Life without Disclaimers

I am terrified every time I turn on Downton Abbey. I love each character so much (well, except Thomas…), and I am terrified that evil/wonderful Julian Fellowes is going to kill someone else I love. (First Sybil, then Matthew, etc. etc.) So needless to say, when my husband and I turned on the DVR to watch the most recent episode, a “viewer discretion warning” popped up, and panic ensued. I grabbed Evan’s hand and whined, “What are they going to do?” “I’m so scared,” I said, over and over. That small disclaimer at the beginning gave me a hint of what was to come. I could NOT enjoy even the happy, light-hearted plot points, because I was consumed with the bad lurking around the corner.

My small group is  reading A Million Little Ways, and in Chapter 12, Emily writes about her process of learning to pay attention to the art people make with their lives. She says, “…I also noticed the discouragement and frustration of people who denied they had anything to offer at all. I began to notice the disclaimers people put on their deepest desires.”

I underlined those two sentences. Then I underlined them again. I read a few pages, went back, read them a third time. And they have been ruminating in my mind ever since. I can not get them out of my head.

I think that’s because it seems like they were written about me.

A few days ago at work, I was wrapping up a meeting. We were heading out to lunch for my boss’ birthday, but I needed to stop at home and pick up my son first. A coworker asked to go with me (she wanted some extra snuggle time with that sweet boy). I said, “Of course,” but quickly added, “I just don’t know what my house looks like…”

A disclaimer. I was eager to invite her into my home and into my life, but I had to cover my bases first. I wanted to make sure she knew that I knew my house was messy, as if doing so would somehow protect her opinion of me. When I talk about scrapbooking or card making, I say it is just a hobby, lest someone think I dedicate too much time or energy to it. If someone compliments my hair, I say, “Oh, it’s driving me crazy. I really need a haircut.” If someone talks about my outfit, I say, “I was too lazy to iron it this morning,” or “It was on sale!” None of those things are bad, but I think I use these statements as some kind of defense mechanism.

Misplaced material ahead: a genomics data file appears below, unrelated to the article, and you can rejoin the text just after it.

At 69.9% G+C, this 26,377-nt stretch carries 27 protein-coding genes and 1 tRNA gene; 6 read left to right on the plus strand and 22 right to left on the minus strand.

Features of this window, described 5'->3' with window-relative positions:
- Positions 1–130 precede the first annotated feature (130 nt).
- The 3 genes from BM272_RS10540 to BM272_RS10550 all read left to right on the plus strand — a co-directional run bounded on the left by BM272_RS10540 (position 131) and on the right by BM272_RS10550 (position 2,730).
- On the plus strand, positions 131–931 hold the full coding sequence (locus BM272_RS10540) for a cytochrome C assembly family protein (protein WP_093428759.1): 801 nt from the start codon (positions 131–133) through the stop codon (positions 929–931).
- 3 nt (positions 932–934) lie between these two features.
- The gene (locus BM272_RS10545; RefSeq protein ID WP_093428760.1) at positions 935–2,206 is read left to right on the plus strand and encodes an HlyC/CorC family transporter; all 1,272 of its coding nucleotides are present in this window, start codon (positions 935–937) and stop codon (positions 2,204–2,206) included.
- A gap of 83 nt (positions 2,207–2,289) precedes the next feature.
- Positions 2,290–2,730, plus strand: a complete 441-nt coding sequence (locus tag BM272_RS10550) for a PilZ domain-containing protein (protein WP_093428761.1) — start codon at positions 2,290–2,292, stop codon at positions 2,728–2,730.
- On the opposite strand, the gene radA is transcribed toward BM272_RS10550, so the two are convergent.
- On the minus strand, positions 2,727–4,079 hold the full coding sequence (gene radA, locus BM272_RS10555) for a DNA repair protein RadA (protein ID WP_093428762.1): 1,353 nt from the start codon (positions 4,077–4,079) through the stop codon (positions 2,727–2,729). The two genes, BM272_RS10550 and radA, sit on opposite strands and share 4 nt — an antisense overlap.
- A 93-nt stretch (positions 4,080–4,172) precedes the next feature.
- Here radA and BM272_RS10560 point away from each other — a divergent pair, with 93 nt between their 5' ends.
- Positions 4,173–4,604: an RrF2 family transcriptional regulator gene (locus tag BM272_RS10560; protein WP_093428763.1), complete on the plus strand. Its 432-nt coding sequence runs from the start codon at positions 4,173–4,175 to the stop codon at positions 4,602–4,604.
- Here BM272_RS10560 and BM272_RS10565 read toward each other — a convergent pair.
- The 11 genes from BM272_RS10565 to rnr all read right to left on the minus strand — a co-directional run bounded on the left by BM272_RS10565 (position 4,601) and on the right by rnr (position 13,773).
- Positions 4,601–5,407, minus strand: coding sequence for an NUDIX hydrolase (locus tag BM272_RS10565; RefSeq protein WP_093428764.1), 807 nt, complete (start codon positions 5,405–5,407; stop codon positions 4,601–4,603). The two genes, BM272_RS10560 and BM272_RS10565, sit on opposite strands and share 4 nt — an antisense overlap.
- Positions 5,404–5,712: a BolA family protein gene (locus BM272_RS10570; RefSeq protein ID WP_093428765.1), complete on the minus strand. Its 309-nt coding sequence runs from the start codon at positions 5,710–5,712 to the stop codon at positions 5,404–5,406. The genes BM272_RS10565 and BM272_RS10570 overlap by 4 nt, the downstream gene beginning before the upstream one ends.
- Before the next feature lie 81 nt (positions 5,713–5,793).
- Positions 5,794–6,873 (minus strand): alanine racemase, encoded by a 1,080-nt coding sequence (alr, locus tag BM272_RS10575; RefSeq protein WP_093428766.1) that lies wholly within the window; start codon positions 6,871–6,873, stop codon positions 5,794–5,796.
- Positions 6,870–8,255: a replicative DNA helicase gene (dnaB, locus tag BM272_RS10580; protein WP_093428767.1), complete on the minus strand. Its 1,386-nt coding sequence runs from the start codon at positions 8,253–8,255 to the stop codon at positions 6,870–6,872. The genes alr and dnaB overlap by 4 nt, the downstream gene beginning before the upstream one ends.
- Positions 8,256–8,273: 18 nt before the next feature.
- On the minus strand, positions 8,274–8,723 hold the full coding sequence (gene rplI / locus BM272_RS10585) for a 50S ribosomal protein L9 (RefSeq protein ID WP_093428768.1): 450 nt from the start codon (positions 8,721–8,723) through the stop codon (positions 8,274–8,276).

I want to let someone off the hook in case they don’t really mean what they’ve said, or I want them to know I don’t feel I deserve their compliment or attention.

And the truth is, I have wanted to write a blog for so long and keep holding off because, like Emily writes in the book, I’ve felt I have nothing to offer. Or, even if I do, I’m embarrassed to offer it. I can’t figure out why, and it’s all silly, I know, but there it is.

I want to live a life with fewer disclaimers. Less “just” this and “only” that.

Because the truth is, just like on Downton, a disclaimer is a premonition of what’s to come, and it keeps me from enjoying what’s good in the present. Every time I preface my thoughts or my actions or my passion with a disclaimer, I let my insecurity win. I stop being fully myself, comfortable and content with who I am am and what I have and where I am.

Here’s to being free from disclaimers.

My One Little Word for 2014 is “free.” I believe, “It is for freedom that Christ has set us free,” but I don’t quite know what that means. This year, I’m exploring what it might mean for me to experience freedom in all areas of my life.

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